Are you the type of person who needs to carry around your entire music library, or could you live with just streaming your music from a cloud based service? What if you could get that streaming service for free?
Apple has been in talks with some big wig music executives hoping to take everything old and make it new again. Reports are that iTunes.com, which will probably be run on the backbone of the Lala acquisition, is going to start offering a free music streaming service. It sounds great for those of us who sit at a computer all day, but what about those of us who are on the move all day? Can the 3G or even a 4G network handle this kind of load, or what about the traditional broadband services? Aren’t we stuck in a giant disconnect where broadband providers are trying to packet shape our connections because they can’t handle the explosion of multimedia on the internet? What are they going to say when instead of downloading a new album once, I’m downloading it 50 times because I just want to stream it over and over again? I hope we’re ready for a huge cryfest because it’s going to happen sooner or later.
From the RIAA groups perspective
If we’ve learned anything from the years of litigation the RIAA does not think that consumers own the rights to any music we’ve purchased over the last 50 years. You don’t really “own” that CD, instead you’ve purchased a right to listen to it, and that’s where it ends. No right to copy it, no right to move it to an iPod, and certainly no right to lend it to your friends. So, a streaming service is something they can easily get behind. Taking away consumer rights and forcing them into a corner by only allowing them to stream music might be a bit far off now but we should probably be looking for signs of that becoming the norm in the future.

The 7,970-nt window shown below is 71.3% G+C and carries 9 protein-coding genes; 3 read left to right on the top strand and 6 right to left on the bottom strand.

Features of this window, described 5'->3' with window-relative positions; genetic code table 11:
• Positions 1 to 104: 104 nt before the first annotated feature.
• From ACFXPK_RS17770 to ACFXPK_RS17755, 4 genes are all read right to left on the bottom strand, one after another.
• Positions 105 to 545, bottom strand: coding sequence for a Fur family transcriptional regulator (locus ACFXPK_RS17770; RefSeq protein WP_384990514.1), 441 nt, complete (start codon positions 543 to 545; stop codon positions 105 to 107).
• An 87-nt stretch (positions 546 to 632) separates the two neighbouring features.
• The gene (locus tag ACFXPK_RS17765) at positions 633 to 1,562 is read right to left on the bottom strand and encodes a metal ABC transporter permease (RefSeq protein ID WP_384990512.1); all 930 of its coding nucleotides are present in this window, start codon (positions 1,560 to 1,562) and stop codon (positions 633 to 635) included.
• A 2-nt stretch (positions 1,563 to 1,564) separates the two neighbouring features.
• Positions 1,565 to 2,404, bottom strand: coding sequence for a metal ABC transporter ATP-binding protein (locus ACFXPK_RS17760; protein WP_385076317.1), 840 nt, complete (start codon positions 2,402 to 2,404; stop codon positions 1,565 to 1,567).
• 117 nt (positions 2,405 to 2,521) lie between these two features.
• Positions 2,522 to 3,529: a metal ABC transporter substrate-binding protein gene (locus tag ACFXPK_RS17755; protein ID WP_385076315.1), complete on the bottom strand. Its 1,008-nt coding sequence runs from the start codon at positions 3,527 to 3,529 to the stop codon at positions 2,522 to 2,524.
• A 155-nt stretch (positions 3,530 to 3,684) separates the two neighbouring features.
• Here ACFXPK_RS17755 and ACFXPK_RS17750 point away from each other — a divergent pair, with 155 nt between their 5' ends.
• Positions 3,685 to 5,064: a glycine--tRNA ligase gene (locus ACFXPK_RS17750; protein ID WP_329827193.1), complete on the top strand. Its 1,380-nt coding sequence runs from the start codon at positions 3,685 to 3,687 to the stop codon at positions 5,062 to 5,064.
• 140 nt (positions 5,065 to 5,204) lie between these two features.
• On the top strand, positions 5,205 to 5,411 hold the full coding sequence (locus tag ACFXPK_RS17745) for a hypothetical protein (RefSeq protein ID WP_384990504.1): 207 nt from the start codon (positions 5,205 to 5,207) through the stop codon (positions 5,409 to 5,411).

It’s win-win-win situation for the RIAA.
From a consumers perspective
When it comes to consumers there’s bit of an ambiguous grey area when discussing the reality of streaming music from a cloud service. First, mobile devices are attached to spotty data plans with pathetic limits, so being able to stream your music when you want and how you want isn’t really all that feasible in the current telecommunications paradigm. What about those people who can’t even get “broadband” yet?
Second, a streaming concept is something that will work for people living in metropolitan areas, but those in surrounding areas will be left out of the loop. Sure, it doesn’t make all that much of a difference today, as physical media is still being sold, but what about in five to ten years when the RIAA starts pushing streaming technology instead of “purchasing” options? Things could get a little messy, and the FCC has a spotty track record at best when it comes to being proactive instead of reactive to technological innovations. Heck, in Canada the CRTC, which is the equivalent of the FCC, is a joke. They can’t handle a paradigm shift if their life depended on it. So, relying on them to insure that both respective countries have the technology backbone needed for streaming service is probably a bad idea.
Some final thoughts
If this streaming service is going to be a new alternative to purchasing music then it’s something that I can get behind, but if the real plan is to eventually phase out the purchase of music altogether, then I have a serious problem with Apple trying to implement a streaming service. We all know how much of a music buff Mr. Jobs is so I’m hopeful that this is a move to ensure that everyone on the planet will have access to great music, but the skeptic in me isn’t 100 percent sold on that concept.